A number of Northlanders have been scammed in the past two months, costing them friends, relationships and sleepless nights.
Details of the individuals scammed, and the scams, are not being revealed at this stage, but they have prompted one Northland community to take action with a Scam Savvy seminar next month to help people protect themselves from scammers.
The elderly and the lonely are most susceptible, with both men and women being victimised by malicious online dating schemes. The cons involve frequent calls during the night, which leave them vulnerable to demands, manipulation and isolation, said Julie Moebus of Kaitaia Age Concern, who is organising the seminar.
In some scams, victims are told that friends are interfering in the relationship and are encouraged to transfer money into offshore accounts under the guise of financial assistance.
Scam Savvy will cover all types of fraud, including credit card, telephone, internet, email and postal.
"They are very official looking, but if you've never paid for a [lottery] ticket or heard of them [the company] or they ask for money to get money, then it's a scam," Ms Moebus said.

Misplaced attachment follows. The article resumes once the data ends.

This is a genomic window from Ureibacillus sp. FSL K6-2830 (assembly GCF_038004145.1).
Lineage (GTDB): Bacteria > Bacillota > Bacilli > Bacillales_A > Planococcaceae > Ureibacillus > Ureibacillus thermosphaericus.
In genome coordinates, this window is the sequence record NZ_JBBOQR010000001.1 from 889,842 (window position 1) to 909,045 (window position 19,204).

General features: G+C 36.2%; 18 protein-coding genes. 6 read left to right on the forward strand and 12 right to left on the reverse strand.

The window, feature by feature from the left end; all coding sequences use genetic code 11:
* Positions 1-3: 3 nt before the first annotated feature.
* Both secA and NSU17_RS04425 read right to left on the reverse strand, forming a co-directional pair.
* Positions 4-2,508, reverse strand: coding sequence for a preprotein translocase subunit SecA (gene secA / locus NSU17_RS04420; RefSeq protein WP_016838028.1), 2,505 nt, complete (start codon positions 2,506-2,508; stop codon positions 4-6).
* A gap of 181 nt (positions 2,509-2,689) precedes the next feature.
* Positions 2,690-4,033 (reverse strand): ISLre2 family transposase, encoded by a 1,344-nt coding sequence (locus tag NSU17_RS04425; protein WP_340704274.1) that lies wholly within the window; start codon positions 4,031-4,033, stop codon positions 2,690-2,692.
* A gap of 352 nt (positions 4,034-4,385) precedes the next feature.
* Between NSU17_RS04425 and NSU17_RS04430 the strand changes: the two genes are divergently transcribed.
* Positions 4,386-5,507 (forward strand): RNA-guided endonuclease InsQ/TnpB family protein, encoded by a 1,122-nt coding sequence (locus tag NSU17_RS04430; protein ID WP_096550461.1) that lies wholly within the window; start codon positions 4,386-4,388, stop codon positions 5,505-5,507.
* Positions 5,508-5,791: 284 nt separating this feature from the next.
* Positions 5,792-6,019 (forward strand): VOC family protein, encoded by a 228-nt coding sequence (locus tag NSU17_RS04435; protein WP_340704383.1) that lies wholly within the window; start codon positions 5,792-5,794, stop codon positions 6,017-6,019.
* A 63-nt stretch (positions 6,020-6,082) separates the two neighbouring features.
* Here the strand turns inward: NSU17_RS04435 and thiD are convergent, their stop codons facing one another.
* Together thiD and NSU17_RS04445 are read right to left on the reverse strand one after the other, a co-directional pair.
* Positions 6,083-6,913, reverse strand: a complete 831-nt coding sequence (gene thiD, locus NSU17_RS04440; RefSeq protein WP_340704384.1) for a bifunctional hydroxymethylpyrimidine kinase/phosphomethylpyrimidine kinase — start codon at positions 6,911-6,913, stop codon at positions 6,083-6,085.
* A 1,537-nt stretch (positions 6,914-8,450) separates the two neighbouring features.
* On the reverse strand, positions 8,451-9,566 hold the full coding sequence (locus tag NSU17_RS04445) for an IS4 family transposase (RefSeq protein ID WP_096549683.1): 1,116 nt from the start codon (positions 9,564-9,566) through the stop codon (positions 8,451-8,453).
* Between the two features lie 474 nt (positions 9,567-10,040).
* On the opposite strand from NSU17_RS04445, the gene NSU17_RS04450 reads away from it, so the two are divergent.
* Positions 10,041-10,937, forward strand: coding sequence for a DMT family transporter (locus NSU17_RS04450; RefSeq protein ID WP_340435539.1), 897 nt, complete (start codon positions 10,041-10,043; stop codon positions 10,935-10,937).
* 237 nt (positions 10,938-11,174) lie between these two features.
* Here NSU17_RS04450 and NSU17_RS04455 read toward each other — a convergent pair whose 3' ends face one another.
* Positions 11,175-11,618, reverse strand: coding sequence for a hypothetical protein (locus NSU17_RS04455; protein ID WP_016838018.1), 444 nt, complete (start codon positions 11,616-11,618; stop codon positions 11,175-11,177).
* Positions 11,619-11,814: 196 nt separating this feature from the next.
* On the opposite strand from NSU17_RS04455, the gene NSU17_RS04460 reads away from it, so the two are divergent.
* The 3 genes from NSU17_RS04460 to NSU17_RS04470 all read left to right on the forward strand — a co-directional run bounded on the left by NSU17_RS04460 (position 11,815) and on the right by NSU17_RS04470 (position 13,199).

Some people receive between 80 and 100 pieces of scam mail a day, she said. "They spend their lives opening and responding to them because they don't want to miss out."
One elderly scam victim in another part of the country was duped of $20,000 in two months.
Ms Moebus said many postal scams come in the form of lottery tickets claiming the recipient is a winner. They ask for between $20 and $25 and once the first payment has been made, the victim is added to a mailing list.
Email scams are similar to postal scams and often involve requests for bank account details or passwords, said Ms Moebus.
Bronwyn Groot, BNZ's national security and fraud co-ordinator, said there are estimates that up to $20 million is lost annually to scams in New Zealand.
The Scam Savvy seminar is on at Kaitaia's Te Ahu Centre from 10am on September 6 and people can book a place via email@example.com.
To report scams or for details of the latest scams check out www.scambusters.co.nz.